“Because it were my job," says Mike Clarke, who worked at Cortonwood for 29 years. "That’s what it were. It were my job. That’s the most important thing when you’re a working man. You’ve got pride. You’ve got your family. And you look after them the best you can. And coal mining was the best way I could.”
Since Cortonwood closed Clark has thrived in the very different career of nursing. But he still misses the camaraderie of the pit, doesn’t regret resisting the closure and urges American miners to do the same.
“Yeah there is life after coal,” he says “Because you’ve got to make a life after coal. But just don’t lay down and die. Go down fighting, go down kicking and screaming. Make it as hard for them as you possibly can."
From the Marketplace Datebook, here's what's coming up April 9:
- In Washington, the Senate Commerce, Science, and Transportation Committee discusses international cooperation and space exploration at a hearing titled, "From Here to Mars."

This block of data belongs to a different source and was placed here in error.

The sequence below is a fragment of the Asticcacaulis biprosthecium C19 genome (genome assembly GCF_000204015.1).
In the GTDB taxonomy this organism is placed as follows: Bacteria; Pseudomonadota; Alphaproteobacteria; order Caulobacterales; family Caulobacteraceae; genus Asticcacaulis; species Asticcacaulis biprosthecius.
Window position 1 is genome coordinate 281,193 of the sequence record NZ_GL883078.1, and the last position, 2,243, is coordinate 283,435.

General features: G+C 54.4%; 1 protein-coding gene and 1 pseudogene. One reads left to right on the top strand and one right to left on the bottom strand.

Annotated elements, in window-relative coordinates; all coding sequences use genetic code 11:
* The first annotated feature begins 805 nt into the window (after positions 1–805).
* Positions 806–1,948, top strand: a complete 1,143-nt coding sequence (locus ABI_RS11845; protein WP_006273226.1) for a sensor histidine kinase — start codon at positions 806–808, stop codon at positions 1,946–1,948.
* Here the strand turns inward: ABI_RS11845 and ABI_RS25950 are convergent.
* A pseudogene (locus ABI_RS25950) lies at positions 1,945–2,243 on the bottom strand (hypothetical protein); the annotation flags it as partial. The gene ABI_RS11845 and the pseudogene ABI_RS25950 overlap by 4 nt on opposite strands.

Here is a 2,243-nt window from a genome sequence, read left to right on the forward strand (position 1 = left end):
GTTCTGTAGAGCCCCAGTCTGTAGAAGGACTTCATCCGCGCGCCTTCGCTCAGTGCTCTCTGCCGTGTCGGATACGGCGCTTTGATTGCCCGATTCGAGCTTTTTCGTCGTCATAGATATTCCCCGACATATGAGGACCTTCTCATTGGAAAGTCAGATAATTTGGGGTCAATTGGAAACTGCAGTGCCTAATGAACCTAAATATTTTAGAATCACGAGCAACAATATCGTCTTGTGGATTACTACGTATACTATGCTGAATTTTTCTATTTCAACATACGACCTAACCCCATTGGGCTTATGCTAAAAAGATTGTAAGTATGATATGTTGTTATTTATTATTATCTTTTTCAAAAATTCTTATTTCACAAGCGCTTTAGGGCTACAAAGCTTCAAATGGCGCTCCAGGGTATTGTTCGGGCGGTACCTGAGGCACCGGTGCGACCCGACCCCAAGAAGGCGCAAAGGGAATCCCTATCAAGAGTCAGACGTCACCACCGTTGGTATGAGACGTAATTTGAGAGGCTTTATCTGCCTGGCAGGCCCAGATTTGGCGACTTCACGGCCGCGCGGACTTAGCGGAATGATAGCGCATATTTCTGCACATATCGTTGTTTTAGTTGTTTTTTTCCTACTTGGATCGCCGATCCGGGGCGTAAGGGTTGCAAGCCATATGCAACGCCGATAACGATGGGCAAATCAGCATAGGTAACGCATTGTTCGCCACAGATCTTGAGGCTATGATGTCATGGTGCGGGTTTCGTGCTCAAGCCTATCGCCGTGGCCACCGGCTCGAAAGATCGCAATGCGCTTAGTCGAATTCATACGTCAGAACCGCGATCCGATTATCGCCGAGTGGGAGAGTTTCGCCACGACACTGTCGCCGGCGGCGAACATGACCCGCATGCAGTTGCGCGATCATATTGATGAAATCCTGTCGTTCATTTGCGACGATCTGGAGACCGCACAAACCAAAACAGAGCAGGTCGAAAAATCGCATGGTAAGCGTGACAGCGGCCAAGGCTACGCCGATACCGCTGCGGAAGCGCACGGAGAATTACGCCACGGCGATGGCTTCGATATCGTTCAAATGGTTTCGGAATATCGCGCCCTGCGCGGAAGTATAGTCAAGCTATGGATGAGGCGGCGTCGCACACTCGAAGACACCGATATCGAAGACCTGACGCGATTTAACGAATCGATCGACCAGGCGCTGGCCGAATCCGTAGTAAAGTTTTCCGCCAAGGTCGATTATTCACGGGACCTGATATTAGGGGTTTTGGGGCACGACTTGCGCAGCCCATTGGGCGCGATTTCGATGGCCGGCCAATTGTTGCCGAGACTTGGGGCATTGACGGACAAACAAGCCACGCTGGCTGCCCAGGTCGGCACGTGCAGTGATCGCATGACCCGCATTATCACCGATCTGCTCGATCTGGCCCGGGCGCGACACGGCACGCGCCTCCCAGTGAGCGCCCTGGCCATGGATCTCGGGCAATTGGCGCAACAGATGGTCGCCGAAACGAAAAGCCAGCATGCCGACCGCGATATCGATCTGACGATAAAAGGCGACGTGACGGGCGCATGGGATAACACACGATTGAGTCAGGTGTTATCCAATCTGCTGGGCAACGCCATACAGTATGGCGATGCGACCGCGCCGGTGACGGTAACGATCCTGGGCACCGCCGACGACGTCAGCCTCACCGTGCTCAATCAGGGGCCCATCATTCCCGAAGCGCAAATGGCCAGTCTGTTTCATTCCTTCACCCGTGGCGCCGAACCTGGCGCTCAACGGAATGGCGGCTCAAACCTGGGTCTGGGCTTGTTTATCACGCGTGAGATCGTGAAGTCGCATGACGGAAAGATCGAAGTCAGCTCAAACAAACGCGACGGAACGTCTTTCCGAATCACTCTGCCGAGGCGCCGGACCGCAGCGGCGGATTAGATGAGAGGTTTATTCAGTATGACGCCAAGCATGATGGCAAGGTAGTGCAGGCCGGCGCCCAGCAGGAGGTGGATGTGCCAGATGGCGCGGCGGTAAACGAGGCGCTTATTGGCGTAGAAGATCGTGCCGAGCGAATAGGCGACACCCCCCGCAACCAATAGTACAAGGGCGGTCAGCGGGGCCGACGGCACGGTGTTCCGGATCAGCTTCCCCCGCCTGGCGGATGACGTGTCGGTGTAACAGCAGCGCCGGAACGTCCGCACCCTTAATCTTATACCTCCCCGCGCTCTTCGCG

- A Senate Appropriations subcommittee holds a hearing on travel closer to the ground, assessing railway safety.
- The Commerce Department reports on wholesale inventories and sales for February.
- The House Committee on Small Business discusses "The Biggest Tax Problems for Small Businesses." It is tax season.
- He's sold a lot of magazines. Hugh Hefner turns 88.
- And someone who hates their name must have come up with this one. It's National Name Yourself Day. Just for a day, people. You turn into a pumpkin at midnight. Call me Beatrice.
The pay equity issue, which President Obama and Democrats are using as a central campaign theme, could also gain traction with male voters.
For the first time in history, two teams meet in the NCAA women's title game with perfect records. Not for the first time in history, two coaches face off who don't like each other.
Yee, a Democractic senator who advocated for more gun control, was arrested on gun trafficking charges. He denied those charges in a federal court on Tuesday.
An international search team has spent weeks combing the Indian Ocean for signs of the missing Boeing 777. Here's a summary of where we are with the hunt for the jetliner.